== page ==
Supplementary written evidence submitted by Michelle Frost, Specialist Biomedical Scientist and Project lead for the Anti-Spiking Campaign at Norfolk and Norwich University Hospitals Trust (SPI0048)
Supplementary to SPI0020
- While we send out a sample collection kit to community settings, such as venues and dormitories at the University of East Anglia, the actual testing strategy we use does not involve a drug testing ‘kit’. The samples are returned to us for analysis using a full, laboratory-based toxicology screening service. Our kit is similar to Police early-evidence kits, and only contains the components needed for collection of the samples. The analysis, as with Police samples, involves full toxicology screening using high-tech analysis. Our analysis is performed using a technology called quadrupole time-of-flight mass spectrometry (Q-ToF-MS), which offers both high sensitivity and specificity in drug-detection. Q-Tof-MS is an established technique across the fields of pharmaceutical and biological research, including metabolite analysis and drug discovery, and offers comprehensive drug screening to the field of toxicology.
- Substances present in a sample are analysed first by separating those substances at the molecular level, using a technique called liquid chromatography. Once separated, the molecules of each substance enter the Q-ToF-MS, where they become electrically-charged. These then enter the ‘flight chamber’, a vacuum tube with an electrical field applied across it, where they are separated further on the basis of their mass and charge.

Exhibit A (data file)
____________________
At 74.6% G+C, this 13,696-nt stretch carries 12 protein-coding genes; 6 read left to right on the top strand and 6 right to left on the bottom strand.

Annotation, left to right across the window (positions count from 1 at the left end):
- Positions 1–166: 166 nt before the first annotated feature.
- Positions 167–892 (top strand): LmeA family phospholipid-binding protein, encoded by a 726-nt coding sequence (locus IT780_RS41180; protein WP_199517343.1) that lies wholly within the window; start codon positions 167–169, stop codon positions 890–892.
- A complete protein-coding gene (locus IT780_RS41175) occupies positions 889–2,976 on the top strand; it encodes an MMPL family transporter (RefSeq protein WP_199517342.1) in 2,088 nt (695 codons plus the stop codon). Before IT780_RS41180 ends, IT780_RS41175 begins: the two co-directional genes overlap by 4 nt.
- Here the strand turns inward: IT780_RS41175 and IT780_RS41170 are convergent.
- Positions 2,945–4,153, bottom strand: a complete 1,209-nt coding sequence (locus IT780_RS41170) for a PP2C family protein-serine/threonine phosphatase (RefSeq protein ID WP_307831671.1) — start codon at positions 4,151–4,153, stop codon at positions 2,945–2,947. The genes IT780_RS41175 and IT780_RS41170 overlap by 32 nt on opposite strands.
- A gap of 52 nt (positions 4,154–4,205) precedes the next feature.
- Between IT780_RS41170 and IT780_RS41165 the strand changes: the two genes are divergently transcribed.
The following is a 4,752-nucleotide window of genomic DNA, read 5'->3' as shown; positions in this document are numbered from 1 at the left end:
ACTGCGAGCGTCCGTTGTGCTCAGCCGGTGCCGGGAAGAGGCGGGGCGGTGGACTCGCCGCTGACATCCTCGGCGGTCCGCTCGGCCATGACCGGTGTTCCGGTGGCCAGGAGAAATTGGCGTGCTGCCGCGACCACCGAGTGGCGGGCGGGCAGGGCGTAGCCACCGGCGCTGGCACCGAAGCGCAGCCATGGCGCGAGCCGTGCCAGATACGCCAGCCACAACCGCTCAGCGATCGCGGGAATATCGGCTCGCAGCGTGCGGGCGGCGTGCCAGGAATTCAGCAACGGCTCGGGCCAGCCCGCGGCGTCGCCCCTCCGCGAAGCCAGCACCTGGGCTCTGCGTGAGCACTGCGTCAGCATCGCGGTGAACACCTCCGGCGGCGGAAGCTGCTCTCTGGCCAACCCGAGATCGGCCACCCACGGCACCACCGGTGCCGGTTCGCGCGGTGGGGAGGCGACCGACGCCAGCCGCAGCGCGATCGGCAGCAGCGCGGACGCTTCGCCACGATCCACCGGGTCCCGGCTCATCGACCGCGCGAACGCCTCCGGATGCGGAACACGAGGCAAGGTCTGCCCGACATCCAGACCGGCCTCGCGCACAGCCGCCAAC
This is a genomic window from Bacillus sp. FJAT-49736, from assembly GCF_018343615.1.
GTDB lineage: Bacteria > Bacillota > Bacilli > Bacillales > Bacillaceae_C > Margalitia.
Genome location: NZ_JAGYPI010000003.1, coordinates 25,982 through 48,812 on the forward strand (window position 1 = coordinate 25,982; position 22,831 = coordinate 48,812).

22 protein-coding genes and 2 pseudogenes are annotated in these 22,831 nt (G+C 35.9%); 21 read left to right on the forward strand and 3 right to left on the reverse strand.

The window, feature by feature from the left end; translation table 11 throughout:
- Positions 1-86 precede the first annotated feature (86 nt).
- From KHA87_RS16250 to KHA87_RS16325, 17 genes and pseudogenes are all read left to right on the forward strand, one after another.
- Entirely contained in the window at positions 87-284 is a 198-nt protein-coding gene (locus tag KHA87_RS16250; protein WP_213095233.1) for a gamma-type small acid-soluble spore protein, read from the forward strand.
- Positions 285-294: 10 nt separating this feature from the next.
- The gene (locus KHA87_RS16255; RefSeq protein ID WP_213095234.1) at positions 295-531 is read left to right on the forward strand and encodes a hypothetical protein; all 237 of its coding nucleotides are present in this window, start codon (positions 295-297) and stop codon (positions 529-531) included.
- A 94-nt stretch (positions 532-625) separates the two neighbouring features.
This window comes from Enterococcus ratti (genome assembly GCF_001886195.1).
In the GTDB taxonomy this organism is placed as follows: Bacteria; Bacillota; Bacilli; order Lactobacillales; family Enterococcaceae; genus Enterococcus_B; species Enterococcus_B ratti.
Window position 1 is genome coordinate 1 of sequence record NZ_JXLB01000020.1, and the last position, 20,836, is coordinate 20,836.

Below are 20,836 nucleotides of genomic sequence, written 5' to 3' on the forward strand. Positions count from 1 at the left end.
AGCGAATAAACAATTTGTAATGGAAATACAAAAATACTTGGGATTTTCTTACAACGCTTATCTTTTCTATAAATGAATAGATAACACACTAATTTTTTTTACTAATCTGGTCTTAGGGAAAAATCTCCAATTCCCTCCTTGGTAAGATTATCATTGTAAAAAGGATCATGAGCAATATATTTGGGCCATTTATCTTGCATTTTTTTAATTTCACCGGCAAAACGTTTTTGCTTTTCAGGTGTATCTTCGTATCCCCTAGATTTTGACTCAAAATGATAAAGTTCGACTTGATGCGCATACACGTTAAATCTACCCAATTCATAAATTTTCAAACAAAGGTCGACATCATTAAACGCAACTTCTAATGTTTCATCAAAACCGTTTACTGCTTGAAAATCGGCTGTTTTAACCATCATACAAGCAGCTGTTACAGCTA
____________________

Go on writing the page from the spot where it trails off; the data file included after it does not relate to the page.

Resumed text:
- As if on a racetrack, the smallest, lightest components reach the ‘finish line’ first (i.e. the mass detector), while the heavier, slower components take longer. The time taken for the molecules to reach the finish line is directly related to their molecular mass, and thus their identity. Using this technology, we can robustly identify in excess of 1,600 substances. We have been using this method to screen drug samples clinically, and whilst common in forensic toxicology services, it is found in relatively few hospital laboratories. Until recently, we have also been using this method for post-mortem investigations, to identify substances a person may have taken prior to their death. With our laboratory screening initiative for suspected spiking incidents, we are currently offering participants their full toxicology Q-ToF results within four working days.
- We do not include any drug testing devices in the sample collection kits to use in situ, such as at the venues, as these devices are beset with difficulties, such as cross-reactions, false negatives, and unreliability when used improperly. Since we do not want to include any kind of drug testing that could produce an incorrect result, we have avoided such devices at this stage. We have designed the kits to facilitate laboratory analysis, without a request needing to go through a doctor, allowing anyone who feels they may have been spiked direct access to advanced technology, and robust and comprehensive toxicology screening, usually only available through clinical requests (or in post mortem/forensic investigations). This circumvents the need for formal requesting, enabling a faster turnaround time. Whilst we are working closely with the Police on this, they would still require their own forensic samples for criminal investigations. This is a scheme for those who ‘may not be sure’ if they have been spiked, so we can build a picture of the prevalence of spiking and the substances being used.